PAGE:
Related link: http://java.oreilly.com
The following are new and upcoming Java books edited and published by O’Reilly & Associates in March and anticipated for April:
1. Java Extreme Programming Cookbook
Brimming with over 100 “recipes” for getting down to business and actually doing XP, the just released Java Extreme Programming Cookbook doesn’t try to “sell” you on XP; it succinctly documents the most important features of popular open source tools for XP in Java–including Ant, Junit, HttpUnit, Cactus, Tomcat, XDoclet–and then digs right in, providing recipes for implementing the tools in real-world environments.
Each recipe offers solutions that help you put an extreme programming environment together: then provides code for automating the build process and testing. Although the time saved using any one of these solutions will more than pay for the book, Java Extreme Programming Cookbook offers more than just a collection of cut-and-paste code. Each recipe also includes explanations of how and why the approach works, so you can adapt the techniques to similar situations.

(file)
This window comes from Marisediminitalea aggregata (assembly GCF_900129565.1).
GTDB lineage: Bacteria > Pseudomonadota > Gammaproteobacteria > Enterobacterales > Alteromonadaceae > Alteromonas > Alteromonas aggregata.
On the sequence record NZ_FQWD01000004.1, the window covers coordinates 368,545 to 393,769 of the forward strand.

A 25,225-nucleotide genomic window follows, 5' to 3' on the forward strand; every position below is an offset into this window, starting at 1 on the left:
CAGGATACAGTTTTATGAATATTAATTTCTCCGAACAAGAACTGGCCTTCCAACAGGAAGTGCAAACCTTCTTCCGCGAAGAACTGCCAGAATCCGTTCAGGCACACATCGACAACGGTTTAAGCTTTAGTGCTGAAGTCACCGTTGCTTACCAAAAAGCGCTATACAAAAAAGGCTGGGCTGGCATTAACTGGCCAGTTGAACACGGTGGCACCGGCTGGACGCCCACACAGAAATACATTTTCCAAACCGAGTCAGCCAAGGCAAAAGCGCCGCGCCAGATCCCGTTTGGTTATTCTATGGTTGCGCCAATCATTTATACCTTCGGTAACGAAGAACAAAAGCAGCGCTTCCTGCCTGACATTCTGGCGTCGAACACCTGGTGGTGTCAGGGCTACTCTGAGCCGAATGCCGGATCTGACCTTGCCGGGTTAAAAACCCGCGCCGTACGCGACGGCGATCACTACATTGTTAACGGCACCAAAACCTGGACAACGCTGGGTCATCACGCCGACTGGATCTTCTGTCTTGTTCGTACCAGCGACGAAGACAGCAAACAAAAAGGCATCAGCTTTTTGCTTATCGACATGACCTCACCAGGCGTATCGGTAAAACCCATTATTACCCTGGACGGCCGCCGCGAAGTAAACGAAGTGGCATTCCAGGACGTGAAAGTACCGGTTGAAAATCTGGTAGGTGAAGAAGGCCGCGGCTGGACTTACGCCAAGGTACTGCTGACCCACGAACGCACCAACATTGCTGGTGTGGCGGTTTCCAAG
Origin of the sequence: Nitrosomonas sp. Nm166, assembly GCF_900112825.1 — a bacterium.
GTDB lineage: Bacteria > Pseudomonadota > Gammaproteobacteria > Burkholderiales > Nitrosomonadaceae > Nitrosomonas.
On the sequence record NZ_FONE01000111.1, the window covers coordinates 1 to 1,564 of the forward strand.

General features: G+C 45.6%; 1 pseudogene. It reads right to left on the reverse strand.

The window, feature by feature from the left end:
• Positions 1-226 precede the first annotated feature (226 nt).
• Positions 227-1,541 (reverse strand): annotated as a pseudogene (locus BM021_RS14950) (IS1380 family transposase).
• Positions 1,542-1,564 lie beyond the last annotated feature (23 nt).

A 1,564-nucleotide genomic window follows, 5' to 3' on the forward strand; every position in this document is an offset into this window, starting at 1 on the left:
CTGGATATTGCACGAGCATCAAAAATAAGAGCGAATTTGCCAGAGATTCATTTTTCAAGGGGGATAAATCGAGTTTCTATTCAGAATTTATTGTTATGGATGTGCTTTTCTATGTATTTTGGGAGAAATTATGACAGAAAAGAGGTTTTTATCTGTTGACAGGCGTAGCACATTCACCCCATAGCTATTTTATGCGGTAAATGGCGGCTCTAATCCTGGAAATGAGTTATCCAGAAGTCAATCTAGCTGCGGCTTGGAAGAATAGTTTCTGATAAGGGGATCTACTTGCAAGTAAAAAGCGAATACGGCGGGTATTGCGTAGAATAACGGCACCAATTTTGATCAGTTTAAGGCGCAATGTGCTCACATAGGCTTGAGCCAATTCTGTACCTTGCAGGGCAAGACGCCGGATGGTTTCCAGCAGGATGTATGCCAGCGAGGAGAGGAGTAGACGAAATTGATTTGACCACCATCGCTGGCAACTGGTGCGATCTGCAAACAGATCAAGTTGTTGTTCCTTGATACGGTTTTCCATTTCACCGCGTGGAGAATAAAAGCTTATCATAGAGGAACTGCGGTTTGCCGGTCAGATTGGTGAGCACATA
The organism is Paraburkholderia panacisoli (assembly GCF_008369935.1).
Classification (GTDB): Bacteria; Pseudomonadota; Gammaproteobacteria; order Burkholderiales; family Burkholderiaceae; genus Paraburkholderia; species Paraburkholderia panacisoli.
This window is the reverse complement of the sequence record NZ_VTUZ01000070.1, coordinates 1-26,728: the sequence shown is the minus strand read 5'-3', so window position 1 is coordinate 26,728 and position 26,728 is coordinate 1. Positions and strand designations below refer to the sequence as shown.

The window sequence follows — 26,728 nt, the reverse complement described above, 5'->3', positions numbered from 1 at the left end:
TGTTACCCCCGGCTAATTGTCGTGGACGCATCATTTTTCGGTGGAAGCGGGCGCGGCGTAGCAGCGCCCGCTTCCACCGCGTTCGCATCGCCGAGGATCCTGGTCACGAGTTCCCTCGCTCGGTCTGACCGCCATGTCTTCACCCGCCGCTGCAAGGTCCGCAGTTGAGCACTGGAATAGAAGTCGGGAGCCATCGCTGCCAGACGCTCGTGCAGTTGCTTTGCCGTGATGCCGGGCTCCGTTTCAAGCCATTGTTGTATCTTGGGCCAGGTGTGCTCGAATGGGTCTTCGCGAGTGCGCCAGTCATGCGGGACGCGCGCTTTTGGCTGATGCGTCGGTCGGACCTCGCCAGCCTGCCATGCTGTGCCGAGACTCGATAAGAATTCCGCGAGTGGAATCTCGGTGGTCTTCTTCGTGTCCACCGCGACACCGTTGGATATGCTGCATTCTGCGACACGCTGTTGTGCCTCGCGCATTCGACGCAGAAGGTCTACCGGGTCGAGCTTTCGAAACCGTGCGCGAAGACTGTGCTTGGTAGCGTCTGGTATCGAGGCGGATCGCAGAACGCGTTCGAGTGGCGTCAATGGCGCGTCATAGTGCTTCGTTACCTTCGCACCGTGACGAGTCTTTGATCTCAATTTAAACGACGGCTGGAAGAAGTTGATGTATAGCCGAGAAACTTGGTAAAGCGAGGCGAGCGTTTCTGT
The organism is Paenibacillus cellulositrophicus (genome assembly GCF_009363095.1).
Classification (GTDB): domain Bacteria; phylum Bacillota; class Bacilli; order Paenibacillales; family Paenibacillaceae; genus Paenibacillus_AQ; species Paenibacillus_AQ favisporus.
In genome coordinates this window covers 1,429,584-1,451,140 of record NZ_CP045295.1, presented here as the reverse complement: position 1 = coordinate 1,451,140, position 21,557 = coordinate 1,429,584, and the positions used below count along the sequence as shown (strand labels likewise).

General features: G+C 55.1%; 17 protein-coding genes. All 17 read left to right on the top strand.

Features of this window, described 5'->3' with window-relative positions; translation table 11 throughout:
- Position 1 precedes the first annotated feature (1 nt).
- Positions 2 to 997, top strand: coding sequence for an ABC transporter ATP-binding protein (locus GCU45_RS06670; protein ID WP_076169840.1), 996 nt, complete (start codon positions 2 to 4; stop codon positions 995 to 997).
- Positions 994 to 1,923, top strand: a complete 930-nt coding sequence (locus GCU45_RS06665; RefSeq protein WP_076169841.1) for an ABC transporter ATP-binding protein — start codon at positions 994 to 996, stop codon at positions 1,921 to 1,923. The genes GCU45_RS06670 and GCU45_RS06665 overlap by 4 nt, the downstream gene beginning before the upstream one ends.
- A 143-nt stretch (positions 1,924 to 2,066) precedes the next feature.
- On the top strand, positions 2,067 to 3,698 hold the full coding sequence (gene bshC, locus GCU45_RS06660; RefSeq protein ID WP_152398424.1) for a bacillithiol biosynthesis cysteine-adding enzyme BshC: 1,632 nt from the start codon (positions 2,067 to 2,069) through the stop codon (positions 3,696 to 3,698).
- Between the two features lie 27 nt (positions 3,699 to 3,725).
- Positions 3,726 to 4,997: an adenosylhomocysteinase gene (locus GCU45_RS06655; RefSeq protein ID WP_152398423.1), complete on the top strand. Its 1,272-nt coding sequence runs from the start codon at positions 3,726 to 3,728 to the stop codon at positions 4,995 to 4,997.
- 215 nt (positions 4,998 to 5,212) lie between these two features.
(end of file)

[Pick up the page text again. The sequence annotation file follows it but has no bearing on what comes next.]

2. Java Data Objects (April)
This book, written by the JDO Specification Lead and one of the key contributors to the JDO Specification, is the definitive work on the JDO API. Java Data Objects gives you a thorough introduction to JDO, starting with a simple application that demonstrates many of JDO’s capabilities. It shows you how to make classes persistent, how JDO maps persistent classes to the database, how to configure JDO at runtime, how to perform transactions, and how to make queries. More advanced chapters cover optional features such as nontransactional access and optimistic transactions. The book concludes by discussing the use of JDO in web applications and J2EE environments.
3. Mac OS X for Java Geeks (April)
Mac OS X for Java Geeks delivers a complete and detailed look at the Mac OS X platform, geared specifically at Java developers. Programmers using the 10.2 (Jaguar) release of Mac OS X, and the new JDK 1.4, have unprecedented new functionality available to them. Whether you are a Java newbie, working your way through Java Swing and classpath issues, or you are a Java guru, comfortable with digital media, reflection, and J2EE, this book will teach you how to get around on Mac OS X. You’ll also get the latest information on how to build applications that run seamlessly, and identically, on Windows, Linux, Unix, and the Mac.
As a Java developer focusing on GUI design and development myself, I am very much looking forward to this book. This along with O’Reilly’s Java Swing, 2nd Ed. will provide a more complete library for client-side Java development for Mac OS X. It certainly is a good start.
What other Java books would you like to see from O’Reilly in the near term?